Candidate of Biological Sciences, researcher, Laboratory of Zoological Research,
Institute for Biological Problems of Cryolithozone SB
RAS. Email: email@example.com
On the current status of the Siberian crane (Leucogeranus leucogeranus)
Being the third rarest species of cranes in the world, the Siberian crane is included in the IUCN Red List of Threatened Animals as a critically endangered species.
The species is included in the Red Data Books of the USSR, the Russian Federation, the Sakha Republic (Yakutia), CITES Appendix (1a) and other national and regional lists of rare animals; protected under the Ramsar and Bonn Conventions.
The Siberian crane nests only on the territory of Russia, forming two scattered popula-tions: the almost disappeared West Siberian one (Ob), inhabiting the marsh areas of the northern taiga larch forests of Tyumen Oblast and wintering in Iran, the East Siberian one (Yakut), rela-tively prosperous, inhabiting the typical lowlands tundra between the Yana and Kolyma Rivers in the northeast of Yakutia and migrating to winter in southeastern China. While the number of Si-berian cranes in Western Siberia hardly exceeds 20 birds, northeastern Yakutia welcomes about 3,500 individuals for nesting.
Fig. 1. The maps of western, central and eastern migration routes of the Siberian crane.
Currently, the Yakut population nesting area lies in the subarctic tundra of the Yana and Kolyma interfluve eat and west of the Indigirka River between 69-70 parallel north.
Fig. 2. The nesting area model of the eastern population of the Siberian Crane:
I – nesting area (720 thousand km2);
A – the area of regular nesting (590 thousand km2); B – the area of increased density (263 thou-sand km2); C – the area of irregular sporadic nesting;
A – the area of regular habitation; B, C, D – the areas of increased density of the Siberian crane
Photo by Rob Belterman. A Siberian crane chick with its parents.
Siberian cranes prefer to nest on sedge-cottongrass bogs in the lakeside lowlands and in-terlake depressions, where they find the most optimal feeding and nest-friendly conditions. Birds avoid dry hummocky elevations with the moss-lichen and dwarf birch cover. The most character-istic nesting habitats are vast (about 5 km2) shallow lakeside depressions, sometimes with a well-pronounced polygonal structure, overgrown with low sparse sedge and cotton grass. The water depth in such lowlands does not exceed 25-50 cm.
Рис. 3. Оптимальные местообитания стерха – осоковые и осоково-пушициевые болота в приозерных низменностях и межозерных понижениях (А,Б)
Fig. 3. The optimal Siberian crane habitat – sedge and sedge-cottongrass bogs in lakeside lowlands and interlake depressions (А, Б).
Photo by Inga Bysyskatova-Harmey. A Siberian crane near the Sundrun River, Allaikhov-sky District, Yakutia.
Photo by Inga Bysyskatova-Harmey.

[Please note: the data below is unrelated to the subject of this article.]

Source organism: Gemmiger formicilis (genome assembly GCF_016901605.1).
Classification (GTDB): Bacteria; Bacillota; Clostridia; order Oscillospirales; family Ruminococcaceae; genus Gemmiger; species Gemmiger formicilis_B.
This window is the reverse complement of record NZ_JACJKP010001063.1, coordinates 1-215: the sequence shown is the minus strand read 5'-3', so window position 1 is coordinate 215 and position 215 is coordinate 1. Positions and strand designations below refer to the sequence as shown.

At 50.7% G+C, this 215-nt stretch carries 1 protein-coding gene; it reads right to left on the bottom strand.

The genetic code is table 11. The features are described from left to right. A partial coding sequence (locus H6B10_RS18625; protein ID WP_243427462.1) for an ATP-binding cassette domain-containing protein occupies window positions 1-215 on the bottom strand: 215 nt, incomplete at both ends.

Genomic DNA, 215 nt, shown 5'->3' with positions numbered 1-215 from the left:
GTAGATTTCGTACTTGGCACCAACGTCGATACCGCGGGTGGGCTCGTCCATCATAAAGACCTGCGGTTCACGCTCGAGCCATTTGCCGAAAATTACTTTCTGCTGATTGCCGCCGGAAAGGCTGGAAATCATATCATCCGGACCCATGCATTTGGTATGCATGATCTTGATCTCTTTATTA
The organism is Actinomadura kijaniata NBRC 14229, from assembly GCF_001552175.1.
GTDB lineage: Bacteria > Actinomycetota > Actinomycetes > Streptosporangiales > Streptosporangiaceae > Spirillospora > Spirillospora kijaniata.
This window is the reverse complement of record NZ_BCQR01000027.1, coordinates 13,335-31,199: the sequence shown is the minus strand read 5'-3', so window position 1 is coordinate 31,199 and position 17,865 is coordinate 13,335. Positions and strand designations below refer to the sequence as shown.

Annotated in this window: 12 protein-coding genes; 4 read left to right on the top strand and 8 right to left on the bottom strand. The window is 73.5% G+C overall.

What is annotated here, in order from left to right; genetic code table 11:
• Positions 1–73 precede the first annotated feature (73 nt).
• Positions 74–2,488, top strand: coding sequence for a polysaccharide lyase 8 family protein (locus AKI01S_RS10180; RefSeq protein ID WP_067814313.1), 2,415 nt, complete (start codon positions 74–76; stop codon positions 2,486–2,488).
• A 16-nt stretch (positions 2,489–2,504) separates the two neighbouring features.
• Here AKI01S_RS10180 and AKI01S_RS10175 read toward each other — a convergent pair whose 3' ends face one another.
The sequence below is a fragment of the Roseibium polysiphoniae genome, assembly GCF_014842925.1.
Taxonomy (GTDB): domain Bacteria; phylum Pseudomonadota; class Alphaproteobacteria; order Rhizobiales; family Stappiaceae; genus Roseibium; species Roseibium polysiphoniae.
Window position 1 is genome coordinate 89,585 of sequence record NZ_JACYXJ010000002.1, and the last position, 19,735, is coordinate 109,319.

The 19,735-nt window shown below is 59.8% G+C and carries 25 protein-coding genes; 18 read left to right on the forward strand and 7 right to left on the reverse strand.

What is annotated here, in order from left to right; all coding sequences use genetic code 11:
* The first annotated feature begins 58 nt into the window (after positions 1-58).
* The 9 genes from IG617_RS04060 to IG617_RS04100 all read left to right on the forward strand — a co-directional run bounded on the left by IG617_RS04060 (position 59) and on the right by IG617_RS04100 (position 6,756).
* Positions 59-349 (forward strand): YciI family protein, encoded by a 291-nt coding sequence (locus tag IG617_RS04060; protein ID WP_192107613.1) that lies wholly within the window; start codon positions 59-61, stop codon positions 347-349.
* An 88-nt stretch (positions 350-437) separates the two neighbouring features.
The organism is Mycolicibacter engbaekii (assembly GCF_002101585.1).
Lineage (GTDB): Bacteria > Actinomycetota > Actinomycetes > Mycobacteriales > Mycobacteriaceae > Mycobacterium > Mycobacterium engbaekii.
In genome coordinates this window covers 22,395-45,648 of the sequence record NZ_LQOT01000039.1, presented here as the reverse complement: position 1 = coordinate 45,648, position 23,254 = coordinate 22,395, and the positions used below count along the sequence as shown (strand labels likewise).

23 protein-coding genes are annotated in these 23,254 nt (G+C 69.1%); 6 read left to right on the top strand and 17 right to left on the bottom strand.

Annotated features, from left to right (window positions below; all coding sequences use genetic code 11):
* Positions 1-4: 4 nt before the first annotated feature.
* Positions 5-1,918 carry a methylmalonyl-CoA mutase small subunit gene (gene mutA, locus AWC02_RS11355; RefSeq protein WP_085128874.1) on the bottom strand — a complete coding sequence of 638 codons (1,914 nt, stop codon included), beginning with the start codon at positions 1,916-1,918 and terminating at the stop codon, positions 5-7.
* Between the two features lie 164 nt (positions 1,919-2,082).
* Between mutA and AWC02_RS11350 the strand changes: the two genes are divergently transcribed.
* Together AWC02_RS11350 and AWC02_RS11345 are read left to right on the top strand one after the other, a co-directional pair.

Photo by Inga Bysyskatova-Harmey. A pair of Siberian cranes with a chick.
Photo by Inga Bysyskatova-Harmey. A pair of Siberians crane near the Sundrun River, Allaikhovsky District.
Photo by S.B. Rosenfeld. A group of Siberian cranes in the tundra, Allaikhovsky District.
In summer, some non-breeding young Siberian cranes are found in the regions adjacent to Yakutia, mainly in the Trans-Baikal Territory. Outside of Russia, the largest number of non-breeding Siberian cranes of the eastern population are seen in boggy lowlands of the forest and forest-steppe zones of Mongolia in sum-mer.
Fig. 4. Summer residences of non-breeding birds outside Yakutia:
1 – in Krasnoyarsk Krai (Chernikov, 1988; Rogacheva, 1992);
2 – in Khakassia (Sushkin, 1914);
3 – in Irkutsk Oblast (Naumov, 1979); in the Trans-Baikal Territory:
4 – in the 1990s, 5 – in the period 2007-2011. (Goroshko, 1998, 2011; Malkov, 2011); in Mongo-lia:
6 – in the period 1980-1990,
7 – in the period 2000-2010. (Ostapenko, Tseveenmyadag, 1988; Bold, Zvonov, Tseveenmyadag, 2004; Tseveenmyadag, 2006, 2008, 2011)
8 – in Primorsky Krai and Amur Oblast in 2007 (Parilov, 2006; Antonov, Parilov, 2009); 9 – see-ing Siberian crane on the Kamchatka Peninsula in 1987 (Moiseev, Tokranov, 2000).
Photo by Tseveenmyadag Natsasdorj. Young Siberian cranes in Mongolia.
With the total migration length of about 6,500 km, the migration period of the Siberian crane in Yakutia last for over a month.
In northeastern China, the transit stops of the Siberian crane are much longer, and the concentrations of birds are more numerous than in Russia. To a certain extent, this is due to the intensive use and reclaiming of wetlands and, thus, the disappearance of usual habitats suitable for resting of migrating cranes. As a result, birds fly non-stop over longer distances and rest long-er in every available location.
Photo by I.A. Ayanitov. A Siberian crane during the spring migration near the village of Maya, central Yakutia.
Photo by A.G. Sorokoumova. Siberian cranes during the autumn migration in Abyisky District, Yakutia.
During the migration period, the Siberian crane is found in many areas of eastern Yakutia, and recently – more and more often in the western part of the region – east of the Lena River.
The main spring-autumn migration routes of the cranes run in the east of the region. They usually follow the valleys of big rivers – Yana, Indigirka, Alazeya and Kolyma (before the sharp turn of the river to the east, 650 N). The migration of Siberian cranes in Yakutia takes place in a narrow corridor, being most intensive in the Middle Aldan valley. At some observation points here, they visually register up to 5.5% of the entire population in spring, and up to 60% in autumn.
Outside Yakutia, Siberian cranes have been seen on migration in the southern part of the Amur region, in the Zeya basin and in Primorye (Lake Khanka).
Fig. 5. Encounters with Siberian cranes during migration on the territory of Yakutia, adja-cent Russian regions and northeastern China (according to our own observations, literature and questionnaire information, data of satellite tracking of 15 Siberian cranes (9 ad, 4 sad and 2 juv).
The satellite tracking of autumn migrations of adults (10 ad + 6 sad) Siberian crane indi-viduals in 1995-1996 identified 8 main places of their short-term and long-term stops in Yakutia and adjacent regions (Fig. 5, A), and in China (Qiqihar Baicheng, Amannykan, Shuangtaizi River Delta, Yellow River Delta) (Fig. 5, B).
Fig. 6. А – The main territories for the conservation of the Siberian crane along the migra-tion routes:
1 – a section of the Indigirka River wide valley with the right bank of the lower section of its tributary Allaikha, northeast of the village of Olenegorsk (Allaikhovsky District);
2 – lake systems in the lower reaches of the Uyandina, Druzhina and Kubergane Rivers in the left-bank part of the Indigirka River (Allaikhovsky and Abyisky Districts);